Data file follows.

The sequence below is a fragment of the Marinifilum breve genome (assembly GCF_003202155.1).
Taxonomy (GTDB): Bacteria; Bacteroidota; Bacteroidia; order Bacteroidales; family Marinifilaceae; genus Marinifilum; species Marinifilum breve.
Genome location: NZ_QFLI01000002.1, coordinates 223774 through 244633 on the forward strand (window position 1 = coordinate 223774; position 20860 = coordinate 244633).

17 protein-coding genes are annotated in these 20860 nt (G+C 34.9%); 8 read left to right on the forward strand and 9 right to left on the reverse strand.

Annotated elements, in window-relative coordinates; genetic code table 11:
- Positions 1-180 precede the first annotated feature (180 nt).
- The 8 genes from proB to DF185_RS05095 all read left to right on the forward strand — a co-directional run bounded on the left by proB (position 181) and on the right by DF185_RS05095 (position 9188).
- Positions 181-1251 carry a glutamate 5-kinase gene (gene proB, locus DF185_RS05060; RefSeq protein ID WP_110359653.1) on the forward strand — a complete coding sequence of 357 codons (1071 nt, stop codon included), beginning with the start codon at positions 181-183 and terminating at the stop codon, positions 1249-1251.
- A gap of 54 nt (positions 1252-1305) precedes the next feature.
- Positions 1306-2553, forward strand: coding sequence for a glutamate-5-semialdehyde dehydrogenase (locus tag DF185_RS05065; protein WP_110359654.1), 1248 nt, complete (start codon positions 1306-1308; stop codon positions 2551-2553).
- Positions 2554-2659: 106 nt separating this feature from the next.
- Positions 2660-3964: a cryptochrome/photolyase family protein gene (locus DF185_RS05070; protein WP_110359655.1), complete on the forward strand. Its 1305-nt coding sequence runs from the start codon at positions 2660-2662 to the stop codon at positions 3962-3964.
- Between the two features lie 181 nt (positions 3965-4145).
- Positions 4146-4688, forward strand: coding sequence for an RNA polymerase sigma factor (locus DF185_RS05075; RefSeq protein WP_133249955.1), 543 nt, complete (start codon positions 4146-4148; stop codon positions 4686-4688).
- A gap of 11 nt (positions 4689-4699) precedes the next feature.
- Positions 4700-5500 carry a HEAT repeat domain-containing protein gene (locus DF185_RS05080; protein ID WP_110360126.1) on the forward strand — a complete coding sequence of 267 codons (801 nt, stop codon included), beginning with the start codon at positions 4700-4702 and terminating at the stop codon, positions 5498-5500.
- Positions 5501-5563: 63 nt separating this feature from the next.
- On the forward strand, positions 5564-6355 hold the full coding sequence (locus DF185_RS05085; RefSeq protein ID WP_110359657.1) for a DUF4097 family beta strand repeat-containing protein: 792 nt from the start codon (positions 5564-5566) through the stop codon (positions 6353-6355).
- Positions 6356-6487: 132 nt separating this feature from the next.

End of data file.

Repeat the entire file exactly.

The sequence below is a fragment of the Marinifilum breve genome (assembly GCF_003202155.1).
Taxonomy (GTDB): Bacteria; Bacteroidota; Bacteroidia; order Bacteroidales; family Marinifilaceae; genus Marinifilum; species Marinifilum breve.
Genome location: NZ_QFLI01000002.1, coordinates 223774 through 244633 on the forward strand (window position 1 = coordinate 223774; position 20860 = coordinate 244633).

17 protein-coding genes are annotated in these 20860 nt (G+C 34.9%); 8 read left to right on the forward strand and 9 right to left on the reverse strand.

Annotated elements, in window-relative coordinates; genetic code table 11:
- Positions 1-180 precede the first annotated feature (180 nt).
- The 8 genes from proB to DF185_RS05095 all read left to right on the forward strand — a co-directional run bounded on the left by proB (position 181) and on the right by DF185_RS05095 (position 9188).
- Positions 181-1251 carry a glutamate 5-kinase gene (gene proB, locus DF185_RS05060; RefSeq protein ID WP_110359653.1) on the forward strand — a complete coding sequence of 357 codons (1071 nt, stop codon included), beginning with the start codon at positions 181-183 and terminating at the stop codon, positions 1249-1251.
- A gap of 54 nt (positions 1252-1305) precedes the next feature.
- Positions 1306-2553, forward strand: coding sequence for a glutamate-5-semialdehyde dehydrogenase (locus tag DF185_RS05065; protein WP_110359654.1), 1248 nt, complete (start codon positions 1306-1308; stop codon positions 2551-2553).
- Positions 2554-2659: 106 nt separating this feature from the next.
- Positions 2660-3964: a cryptochrome/photolyase family protein gene (locus DF185_RS05070; protein WP_110359655.1), complete on the forward strand. Its 1305-nt coding sequence runs from the start codon at positions 2660-2662 to the stop codon at positions 3962-3964.
- Between the two features lie 181 nt (positions 3965-4145).
- Positions 4146-4688, forward strand: coding sequence for an RNA polymerase sigma factor (locus DF185_RS05075; RefSeq protein WP_133249955.1), 543 nt, complete (start codon positions 4146-4148; stop codon positions 4686-4688).
- A gap of 11 nt (positions 4689-4699) precedes the next feature.
- Positions 4700-5500 carry a HEAT repeat domain-containing protein gene (locus DF185_RS05080; protein ID WP_110360126.1) on the forward strand — a complete coding sequence of 267 codons (801 nt, stop codon included), beginning with the start codon at positions 4700-4702 and terminating at the stop codon, positions 5498-5500.
- Positions 5501-5563: 63 nt separating this feature from the next.
- On the forward strand, positions 5564-6355 hold the full coding sequence (locus DF185_RS05085; RefSeq protein ID WP_110359657.1) for a DUF4097 family beta strand repeat-containing protein: 792 nt from the start codon (positions 5564-5566) through the stop codon (positions 6353-6355).
- Positions 6356-6487: 132 nt separating this feature from the next.